Maybe if isn't full, but we went last New Year's Eve and it was so loud I said we're never going back. On the other hand, the food was excellent. Why can't restaurant designers pay attention when they draw up the designs? Passion Fish is an open two story building with nothing the absorb the noise.

The trick to sound proofing is to tackle the issue BEFORE the restaurant opens. Afterwards, it's harder and costlier to address the problem. Sound-proofing is often skipped because, unlike a piece of art or an extra line cook, the detail isn't something customers can see. 

Hi Tom! I'd like to gift a friend of mine a special night out as a wedding present. I'm thinking $200 to a nice restaurant in Seattle (where they live). My friend doesn't drink and his husband will have a glass or two of wine, so most of the budget will be allocated towards food expense. He's a big fan of yours and misses the variety of the DC food scene. Any insights would be appreciated!

That's a generous gift you're sending. Without knowing your friends' food tastes, I think dinner at the refreshed Cafe Juanita in Kirkland; the family-owned Canlis (those views!); Spinasse for Italian; or the casual Matt's in the Market -- as in Pike Place Market -- would all make for memorable meals. 

Hi Tom, hoping for your advice to make the most of my annual brief stop in DC: aiming to do lunch and dinner on a Friday in a few weeks. Me: dining alone, fairly adventurous eater, but allergic to mango, so I need a place willing to accommodate that. Only there for one day, so I want a place I can reserve at. I live part time in the south (so no need to pursue, say, great BBQ) and part time in NYC. Have followed your rec’s in past to Palena and Rasika (thumbs up to both) and Jaleo (meh). Staying off of Logan Circle, but anyplace reachable by Metro is fine. Not a fan of ordering pasta dishes when out; also prefer making my meal from several smaller plates vs. getting an entrée. Budget flexible but I’d like to be roughly around $100-ish for myself for dinner (assume one drink in that mix). And needn't even be a finer-type dining place, either! Currently thinking Oval Room for lunch – maybe Tail Up Goat or Rooster and Owl for dinner - ? Thoughts, redirection to DC-special places - ?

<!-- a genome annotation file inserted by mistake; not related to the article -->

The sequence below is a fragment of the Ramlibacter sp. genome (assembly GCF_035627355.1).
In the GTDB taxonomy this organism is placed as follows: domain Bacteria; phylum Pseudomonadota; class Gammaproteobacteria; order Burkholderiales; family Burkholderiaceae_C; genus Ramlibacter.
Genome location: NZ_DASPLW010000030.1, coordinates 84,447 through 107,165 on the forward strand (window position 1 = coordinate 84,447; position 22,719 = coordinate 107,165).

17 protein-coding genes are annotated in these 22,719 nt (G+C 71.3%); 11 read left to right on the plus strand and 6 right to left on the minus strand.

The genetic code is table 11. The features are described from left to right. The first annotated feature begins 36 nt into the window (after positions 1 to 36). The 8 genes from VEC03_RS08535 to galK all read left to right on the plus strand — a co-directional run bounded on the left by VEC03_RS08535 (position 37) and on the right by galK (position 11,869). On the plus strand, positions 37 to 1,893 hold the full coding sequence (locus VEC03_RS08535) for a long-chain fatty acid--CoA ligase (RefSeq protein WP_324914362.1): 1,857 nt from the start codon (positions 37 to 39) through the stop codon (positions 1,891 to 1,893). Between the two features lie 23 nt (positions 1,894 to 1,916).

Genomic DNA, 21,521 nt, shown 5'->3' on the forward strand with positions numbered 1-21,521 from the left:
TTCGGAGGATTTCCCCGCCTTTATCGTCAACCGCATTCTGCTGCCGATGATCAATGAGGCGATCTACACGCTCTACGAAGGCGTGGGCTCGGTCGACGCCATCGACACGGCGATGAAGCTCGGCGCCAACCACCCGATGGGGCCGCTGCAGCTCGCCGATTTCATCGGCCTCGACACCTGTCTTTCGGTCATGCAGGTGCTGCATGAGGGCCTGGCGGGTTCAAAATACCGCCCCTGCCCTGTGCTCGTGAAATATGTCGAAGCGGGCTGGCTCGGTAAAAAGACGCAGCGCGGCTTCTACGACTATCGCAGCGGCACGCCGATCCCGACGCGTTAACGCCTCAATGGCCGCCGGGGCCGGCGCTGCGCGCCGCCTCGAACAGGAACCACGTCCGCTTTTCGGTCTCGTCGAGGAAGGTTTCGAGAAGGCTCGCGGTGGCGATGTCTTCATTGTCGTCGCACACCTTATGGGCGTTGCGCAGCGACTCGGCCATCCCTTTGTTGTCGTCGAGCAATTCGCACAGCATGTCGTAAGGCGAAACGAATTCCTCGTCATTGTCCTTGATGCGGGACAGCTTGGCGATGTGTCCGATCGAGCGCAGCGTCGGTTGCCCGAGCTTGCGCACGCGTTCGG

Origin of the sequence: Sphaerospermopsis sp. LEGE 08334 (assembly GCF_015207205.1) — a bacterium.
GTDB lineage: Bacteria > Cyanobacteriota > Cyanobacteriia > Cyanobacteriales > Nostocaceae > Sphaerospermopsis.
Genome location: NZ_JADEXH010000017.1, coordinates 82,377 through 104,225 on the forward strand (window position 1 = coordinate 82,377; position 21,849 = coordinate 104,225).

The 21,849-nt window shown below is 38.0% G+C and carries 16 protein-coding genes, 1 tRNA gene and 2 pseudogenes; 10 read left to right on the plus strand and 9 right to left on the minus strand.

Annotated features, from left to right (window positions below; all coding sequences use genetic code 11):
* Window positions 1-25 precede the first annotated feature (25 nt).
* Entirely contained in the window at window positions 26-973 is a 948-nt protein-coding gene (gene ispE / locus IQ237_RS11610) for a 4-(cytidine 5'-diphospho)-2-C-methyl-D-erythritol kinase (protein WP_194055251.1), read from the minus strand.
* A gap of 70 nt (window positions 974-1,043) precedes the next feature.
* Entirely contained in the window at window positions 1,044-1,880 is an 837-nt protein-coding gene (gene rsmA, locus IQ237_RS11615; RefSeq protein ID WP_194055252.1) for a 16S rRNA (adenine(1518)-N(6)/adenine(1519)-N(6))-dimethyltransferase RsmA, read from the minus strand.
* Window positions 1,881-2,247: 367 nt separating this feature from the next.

It sounds as if you haven't been to the Wharf yet, which is accessible from L'Enfant Plaza Metro station. Do yourself a favor and lunch at Del Mar (Spanish) or Kaliwa (Thai/Filipino/Korean), both facing the waterfront.

 

As for dinner, either of your ideas sound terrific, but good luck securing a table! Both TUG and Rooster & Owl are tough tickets. 

Hey Tom - Celebrating my spouse's birthday soon (early 30s) and looking for a bit of a splurge spot. I was debating Joe's Seafood, Steak and Stone Crab or Mastro's - both seem to have a classic steakhouse vibe and get bonus points since we've never been before (as opposed to somewhere like St. Anselm which we have already visited and liked, but has a more casual vibe than I want). White tablecloths aren't required, just somewhere that feels special and serves great steaks. Thoughts on choosing between the two, or another option altogether?